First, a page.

Chapter nine then goes straight from Saul leaving Damascus to arriving in Jerusalem.  Luke, the author of Acts, chose to leave out a three-year gap.  Yep, you read that right.  There was a three-year gap between Saul leaving Damascus and arriving in Jerusalem.  We get this notion from Galatians 1:16-18.  After Saul left Damascus and before Saul arrived to Jerusalem, he spent about three years in “Arabia”.  N.T Wright talks about this three-year gap in his biography on Paul.  If you are an avid reader, then I would strongly suggest this book.

It is very possible that Saul spent a chunk of this three-year gap at Mt. Sinai getting ready for his upcoming ministry.  It’s pretty cool when you consider Moses and Elijah spent valuable time with God on Mt. Sinai as well.  I’m sure this time for Saul was extremely valuable, as he prepared to do so many good works for God and his Son Jesus.

It’s important that we find that quiet, alone time with God to prepare for our ministries as well.  I find that as a husband, dad, pastor, son, friend, and more, that it can be difficult to find that quiet, alone time with God.  Truth be told, it does not happen unless I am very intentional about it.  I’m guessing the same could be said for you as well.  I strongly encourage you to intentionally find and make that quiet, alone time with God.  Sometimes the best thing for us is to step away from our spouses, children, parents, friends, and coworkers, and have a close, intimate encounter with God.  I find that the best spot for me to do this is out by myself at our nearby park.  I’m guessing the experiences that I have with God out in his creation, by myself, are similar to the experiences that Moses, Elijah, Saul, and Jesus had with God.  So, get out there and say bye to your friends and family for a bit, and say hello to God.  Trust me, you won’t regret it.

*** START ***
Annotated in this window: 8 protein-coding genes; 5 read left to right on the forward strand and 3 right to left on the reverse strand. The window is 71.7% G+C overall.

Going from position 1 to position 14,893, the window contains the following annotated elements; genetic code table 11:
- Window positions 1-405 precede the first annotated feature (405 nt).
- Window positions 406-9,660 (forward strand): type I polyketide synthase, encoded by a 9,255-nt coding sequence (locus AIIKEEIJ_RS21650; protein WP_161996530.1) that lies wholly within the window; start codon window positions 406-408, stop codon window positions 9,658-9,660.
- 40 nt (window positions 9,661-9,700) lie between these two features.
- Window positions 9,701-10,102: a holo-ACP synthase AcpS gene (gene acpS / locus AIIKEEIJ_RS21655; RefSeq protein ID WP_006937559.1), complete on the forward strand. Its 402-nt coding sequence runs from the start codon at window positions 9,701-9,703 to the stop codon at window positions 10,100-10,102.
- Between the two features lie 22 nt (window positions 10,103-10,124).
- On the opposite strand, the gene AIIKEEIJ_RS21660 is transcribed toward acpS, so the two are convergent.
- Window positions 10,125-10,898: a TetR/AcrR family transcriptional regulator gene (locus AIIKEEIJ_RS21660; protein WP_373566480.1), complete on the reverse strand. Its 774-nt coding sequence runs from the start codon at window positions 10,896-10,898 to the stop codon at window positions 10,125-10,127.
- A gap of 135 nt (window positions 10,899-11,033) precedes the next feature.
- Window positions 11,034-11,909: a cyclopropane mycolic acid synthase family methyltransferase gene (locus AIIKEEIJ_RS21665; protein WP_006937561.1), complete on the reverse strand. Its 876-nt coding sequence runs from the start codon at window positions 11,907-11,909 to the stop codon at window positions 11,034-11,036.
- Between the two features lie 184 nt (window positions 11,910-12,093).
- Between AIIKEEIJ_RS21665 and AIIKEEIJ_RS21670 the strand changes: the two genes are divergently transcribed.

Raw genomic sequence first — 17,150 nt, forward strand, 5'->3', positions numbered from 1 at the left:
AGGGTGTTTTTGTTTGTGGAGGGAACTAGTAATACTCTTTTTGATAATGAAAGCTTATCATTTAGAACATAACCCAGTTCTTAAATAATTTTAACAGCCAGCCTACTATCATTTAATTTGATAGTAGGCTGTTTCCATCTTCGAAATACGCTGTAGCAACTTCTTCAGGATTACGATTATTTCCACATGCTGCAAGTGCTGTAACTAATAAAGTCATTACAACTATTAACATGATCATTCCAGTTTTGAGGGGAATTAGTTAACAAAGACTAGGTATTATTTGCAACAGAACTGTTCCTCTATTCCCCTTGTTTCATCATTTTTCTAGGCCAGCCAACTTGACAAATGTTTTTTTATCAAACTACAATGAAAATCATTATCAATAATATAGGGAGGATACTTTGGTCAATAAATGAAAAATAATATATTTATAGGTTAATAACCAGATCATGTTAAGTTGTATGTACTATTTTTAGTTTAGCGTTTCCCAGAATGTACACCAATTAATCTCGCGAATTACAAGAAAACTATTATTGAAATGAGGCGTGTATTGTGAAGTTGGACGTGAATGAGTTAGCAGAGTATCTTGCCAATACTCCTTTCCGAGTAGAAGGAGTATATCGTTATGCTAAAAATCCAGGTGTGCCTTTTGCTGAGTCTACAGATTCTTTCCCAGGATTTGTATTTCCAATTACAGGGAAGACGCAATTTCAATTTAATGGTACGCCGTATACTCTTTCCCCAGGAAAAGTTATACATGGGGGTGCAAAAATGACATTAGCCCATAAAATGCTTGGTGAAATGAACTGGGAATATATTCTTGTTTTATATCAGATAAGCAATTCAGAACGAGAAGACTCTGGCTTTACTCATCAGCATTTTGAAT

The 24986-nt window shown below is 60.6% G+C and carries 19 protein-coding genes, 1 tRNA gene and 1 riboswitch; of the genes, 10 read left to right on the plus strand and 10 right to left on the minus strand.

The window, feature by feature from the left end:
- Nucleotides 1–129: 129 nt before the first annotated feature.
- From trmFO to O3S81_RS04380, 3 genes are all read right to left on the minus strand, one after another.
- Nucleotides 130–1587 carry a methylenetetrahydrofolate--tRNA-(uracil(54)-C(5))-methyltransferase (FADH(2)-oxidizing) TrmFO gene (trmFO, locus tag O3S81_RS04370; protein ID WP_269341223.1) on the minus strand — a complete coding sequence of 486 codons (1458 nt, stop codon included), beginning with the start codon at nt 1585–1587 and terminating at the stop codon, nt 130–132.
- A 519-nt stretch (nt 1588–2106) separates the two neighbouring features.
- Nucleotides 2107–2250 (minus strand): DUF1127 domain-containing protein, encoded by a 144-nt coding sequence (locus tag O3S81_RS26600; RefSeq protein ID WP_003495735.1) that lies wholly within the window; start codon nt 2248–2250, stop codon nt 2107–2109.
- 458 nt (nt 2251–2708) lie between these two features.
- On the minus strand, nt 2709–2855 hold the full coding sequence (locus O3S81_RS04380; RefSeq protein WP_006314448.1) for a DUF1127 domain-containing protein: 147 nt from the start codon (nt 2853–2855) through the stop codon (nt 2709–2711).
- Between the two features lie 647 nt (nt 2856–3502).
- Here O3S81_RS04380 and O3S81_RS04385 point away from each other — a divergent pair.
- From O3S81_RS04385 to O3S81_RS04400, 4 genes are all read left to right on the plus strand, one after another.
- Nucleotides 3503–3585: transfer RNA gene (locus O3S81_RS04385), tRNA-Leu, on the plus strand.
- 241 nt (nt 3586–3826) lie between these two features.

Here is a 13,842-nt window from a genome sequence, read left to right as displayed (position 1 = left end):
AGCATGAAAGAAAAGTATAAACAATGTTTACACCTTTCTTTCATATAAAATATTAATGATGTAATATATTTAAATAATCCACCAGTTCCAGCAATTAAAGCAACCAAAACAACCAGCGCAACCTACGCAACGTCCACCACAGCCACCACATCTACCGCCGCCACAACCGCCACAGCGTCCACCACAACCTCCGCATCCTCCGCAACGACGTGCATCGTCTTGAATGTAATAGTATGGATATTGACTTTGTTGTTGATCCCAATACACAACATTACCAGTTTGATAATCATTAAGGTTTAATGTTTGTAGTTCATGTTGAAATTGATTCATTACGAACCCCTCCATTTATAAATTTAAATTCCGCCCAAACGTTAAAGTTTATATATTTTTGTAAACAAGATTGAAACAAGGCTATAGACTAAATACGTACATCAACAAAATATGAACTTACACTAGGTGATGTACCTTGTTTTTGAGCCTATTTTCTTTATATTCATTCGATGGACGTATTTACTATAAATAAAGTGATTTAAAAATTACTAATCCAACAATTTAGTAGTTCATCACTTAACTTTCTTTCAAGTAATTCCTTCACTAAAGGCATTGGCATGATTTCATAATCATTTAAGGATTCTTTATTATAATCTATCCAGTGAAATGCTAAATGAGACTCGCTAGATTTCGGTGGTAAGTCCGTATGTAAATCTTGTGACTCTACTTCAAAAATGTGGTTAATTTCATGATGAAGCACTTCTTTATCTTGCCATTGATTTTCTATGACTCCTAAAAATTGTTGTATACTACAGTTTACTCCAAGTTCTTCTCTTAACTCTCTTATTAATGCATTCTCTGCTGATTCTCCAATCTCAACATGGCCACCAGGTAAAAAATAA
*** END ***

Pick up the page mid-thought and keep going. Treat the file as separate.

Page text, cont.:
We haven’t even touched on Peter at all yet.  Peter did a number of awesome things for the LORD in chapter nine and ten, these include: healing a paralyzed man, raising a woman from the dead (Yeah, Jesus isn’t the only one who was resurrected in the New Testament), and sharing the gospel message with a group of gentiles.  We could discuss these great acts of Peter for quite some time.  Instead, I’d rather us conclude and focus on this aspect of Saul spending that alone time with God for three years and preparing for his revolutionary ministry.

Please, please, please, find and make that quiet, alone time with God.  You can spend time reading God’s word, praying, meditating, and reflecting on all that God has done and will continue to do in your life.  For our southern friends who aren’t freezing outside, go find a park and spend that quiet time with God.  For our northern friends who live in the cold, shut yourself in a room by yourself with a cup of hot cocoa and spend that quiet, alone time with God.  Or, you can buckle down and spend a couple hours in the cold at the park with a jacket and blanket.  I mean Jesus spent 40 days without food; surely, we can spend a couple hours outside even if it is a little cold.

Get on out there!  Say bye to your friends and family; say hi to God.

-Kyle McClain

Today’s Bible passage can be read or listened to at BibleGateway here – Acts 9-10.

Tomorrow we continue with Acts 11-12.